“Really, the main point we’re trying to emphasize right now is the competition,” he said. “It’s a battle for positions. We still at this point have some jobs that are up in the air. We’re hoping that somebody will step up and claim those spots.”

     

At some positions, the roster is three or four people deep, Ivy said.

     

“We’ve just got to find kids who want to take ownership in those positions,” he said, noting that was “the fun part” about this stage of the process. 

     

And that is where scrimmages come in handy, Ivy said, as coaches don’t really know enough about players until they face competition on the field outside their own team. 

     

“We’re excited about Saturday just to kind of see where we’re at,” Ivy said.

 

The Chaparrals face Anna at home Saturday and then travel to Mabank for their second scrimmage Aug. 23.

 

 

PLAYING WITH THE BIG BOYS

 

 In Tioga, coach Cody Patton said he had 35 boys show up for the first week of practice.

     

“It’s looking like it’s probably going to be 18 to 20 on varsity and around 15 to 16 on JV,” Patton said.

    

He commended the players’ attitudes and effort.

     

“They’ve been showing up every day getting after it and trying to get better for the season,” he said.

     

The Bulldogs will field an 11-man team this year, making the transition from the six-man teams they had success with in previous years. Tioga advanced to the state semifinals last year.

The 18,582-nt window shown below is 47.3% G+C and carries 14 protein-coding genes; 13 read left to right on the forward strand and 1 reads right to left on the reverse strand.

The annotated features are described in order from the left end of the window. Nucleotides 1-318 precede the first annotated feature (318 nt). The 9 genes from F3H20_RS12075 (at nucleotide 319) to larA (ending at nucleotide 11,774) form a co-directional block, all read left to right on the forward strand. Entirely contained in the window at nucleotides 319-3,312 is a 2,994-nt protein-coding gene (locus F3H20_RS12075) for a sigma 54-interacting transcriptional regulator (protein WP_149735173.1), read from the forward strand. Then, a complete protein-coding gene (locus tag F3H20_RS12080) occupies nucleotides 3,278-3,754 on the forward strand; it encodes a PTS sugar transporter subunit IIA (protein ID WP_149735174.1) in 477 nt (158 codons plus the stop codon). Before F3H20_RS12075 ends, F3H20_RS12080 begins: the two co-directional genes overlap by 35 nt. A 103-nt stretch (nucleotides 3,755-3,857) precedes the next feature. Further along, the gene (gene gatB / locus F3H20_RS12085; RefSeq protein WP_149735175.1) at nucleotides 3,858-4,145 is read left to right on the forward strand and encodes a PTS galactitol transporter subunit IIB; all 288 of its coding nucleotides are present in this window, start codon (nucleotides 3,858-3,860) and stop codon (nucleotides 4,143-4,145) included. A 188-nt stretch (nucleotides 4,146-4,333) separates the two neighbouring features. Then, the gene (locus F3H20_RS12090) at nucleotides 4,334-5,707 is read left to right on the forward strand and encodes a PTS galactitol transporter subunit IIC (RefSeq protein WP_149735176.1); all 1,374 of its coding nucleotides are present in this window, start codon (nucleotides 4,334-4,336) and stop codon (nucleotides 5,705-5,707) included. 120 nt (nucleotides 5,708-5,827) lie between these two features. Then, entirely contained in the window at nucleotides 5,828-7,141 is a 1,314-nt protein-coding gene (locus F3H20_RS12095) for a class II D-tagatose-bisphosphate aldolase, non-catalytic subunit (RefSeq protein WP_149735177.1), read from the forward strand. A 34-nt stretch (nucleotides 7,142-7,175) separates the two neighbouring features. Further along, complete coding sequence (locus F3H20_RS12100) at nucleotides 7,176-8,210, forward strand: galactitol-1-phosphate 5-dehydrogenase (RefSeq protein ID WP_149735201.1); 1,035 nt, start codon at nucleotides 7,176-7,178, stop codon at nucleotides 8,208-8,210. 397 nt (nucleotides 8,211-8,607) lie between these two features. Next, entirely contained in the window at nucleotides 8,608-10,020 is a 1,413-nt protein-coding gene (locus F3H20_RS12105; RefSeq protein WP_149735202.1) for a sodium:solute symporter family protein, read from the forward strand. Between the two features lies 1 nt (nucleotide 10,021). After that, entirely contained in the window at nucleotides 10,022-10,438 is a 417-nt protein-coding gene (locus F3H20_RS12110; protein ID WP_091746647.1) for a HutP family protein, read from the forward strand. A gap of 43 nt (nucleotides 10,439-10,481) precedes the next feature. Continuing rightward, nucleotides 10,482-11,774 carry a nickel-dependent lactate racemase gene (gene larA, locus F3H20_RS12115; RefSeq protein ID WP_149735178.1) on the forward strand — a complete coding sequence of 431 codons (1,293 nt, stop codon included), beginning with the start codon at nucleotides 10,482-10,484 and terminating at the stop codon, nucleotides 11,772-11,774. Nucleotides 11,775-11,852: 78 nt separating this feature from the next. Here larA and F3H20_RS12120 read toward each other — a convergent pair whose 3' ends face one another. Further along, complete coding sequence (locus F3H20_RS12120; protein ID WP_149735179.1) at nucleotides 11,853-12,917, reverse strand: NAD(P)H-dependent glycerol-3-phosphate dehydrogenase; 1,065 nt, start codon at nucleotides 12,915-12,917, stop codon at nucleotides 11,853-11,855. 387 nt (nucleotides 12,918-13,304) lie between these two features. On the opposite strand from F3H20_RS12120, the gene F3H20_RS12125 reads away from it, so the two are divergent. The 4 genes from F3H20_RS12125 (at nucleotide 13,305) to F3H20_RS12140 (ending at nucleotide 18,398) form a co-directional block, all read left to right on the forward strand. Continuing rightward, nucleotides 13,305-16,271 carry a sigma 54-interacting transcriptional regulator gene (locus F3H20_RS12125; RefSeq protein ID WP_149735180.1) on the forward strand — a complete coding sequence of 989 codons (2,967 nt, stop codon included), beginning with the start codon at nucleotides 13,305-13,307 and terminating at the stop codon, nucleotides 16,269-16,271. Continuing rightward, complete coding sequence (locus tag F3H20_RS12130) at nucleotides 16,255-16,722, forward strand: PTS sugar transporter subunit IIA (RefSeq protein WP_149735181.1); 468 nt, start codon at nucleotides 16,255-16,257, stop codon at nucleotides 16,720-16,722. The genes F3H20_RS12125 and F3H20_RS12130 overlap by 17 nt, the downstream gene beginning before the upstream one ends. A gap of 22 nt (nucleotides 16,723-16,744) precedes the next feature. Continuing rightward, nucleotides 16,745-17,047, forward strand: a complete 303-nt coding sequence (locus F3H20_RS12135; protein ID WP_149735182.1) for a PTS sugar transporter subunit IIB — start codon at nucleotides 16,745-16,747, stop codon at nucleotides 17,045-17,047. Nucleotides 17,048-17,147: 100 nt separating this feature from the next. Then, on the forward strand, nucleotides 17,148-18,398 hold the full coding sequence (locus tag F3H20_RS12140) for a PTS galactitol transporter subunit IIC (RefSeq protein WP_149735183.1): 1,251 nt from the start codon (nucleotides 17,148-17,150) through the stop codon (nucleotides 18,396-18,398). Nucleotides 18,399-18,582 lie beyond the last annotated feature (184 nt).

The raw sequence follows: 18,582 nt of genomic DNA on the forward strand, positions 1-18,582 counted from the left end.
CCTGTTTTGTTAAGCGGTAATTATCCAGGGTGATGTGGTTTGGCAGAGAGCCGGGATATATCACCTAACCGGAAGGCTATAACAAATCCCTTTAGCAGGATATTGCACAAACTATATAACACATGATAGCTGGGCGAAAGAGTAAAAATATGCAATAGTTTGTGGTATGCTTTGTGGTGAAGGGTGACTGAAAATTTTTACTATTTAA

“The six-man [game] was fun, but it’s so exciting to finally be 11-man and get to play with the big boys,” he said.

     

Although competition remains keen at, say, Aubrey, Tioga encounters a different situation.

     

“Our depth is pretty limited, so we’re just having to plug people in there and see who’s going to fight when it’s on the line,” Patton said. “You know, just like any team, you can look early in the season and then later on, when you get into district, everybody’s split positions and stuff like. But that’s our job as coaches to try to find those kids. And we’ll start that pretty heavily on Friday on our first scrimmage and hopefully we can get it figured out and put them in the right places before week six when we start district.”

     

For the scrimmage Friday against Clarksville in Bogata, he said he just wants to see which players will get “their nose in there and get with it.” This scrimmage will be especially important in evaluating linemen because coaches get to see if they back down or are aggressive, Patton said. 

    

Tioga plays at Electra in its second scrimmage Aug. 24. Patton is eager to see his team in action against another school. 

     

“I’m just really proud of the guys’ effort,” he said. “We’ve got three or four seniors that have never played before because they’re your bigger line kids. They have really stepped it up this summer as far as coming to summer workouts and working on their feet and becoming [experienced] as far as blocking and stuff like that.”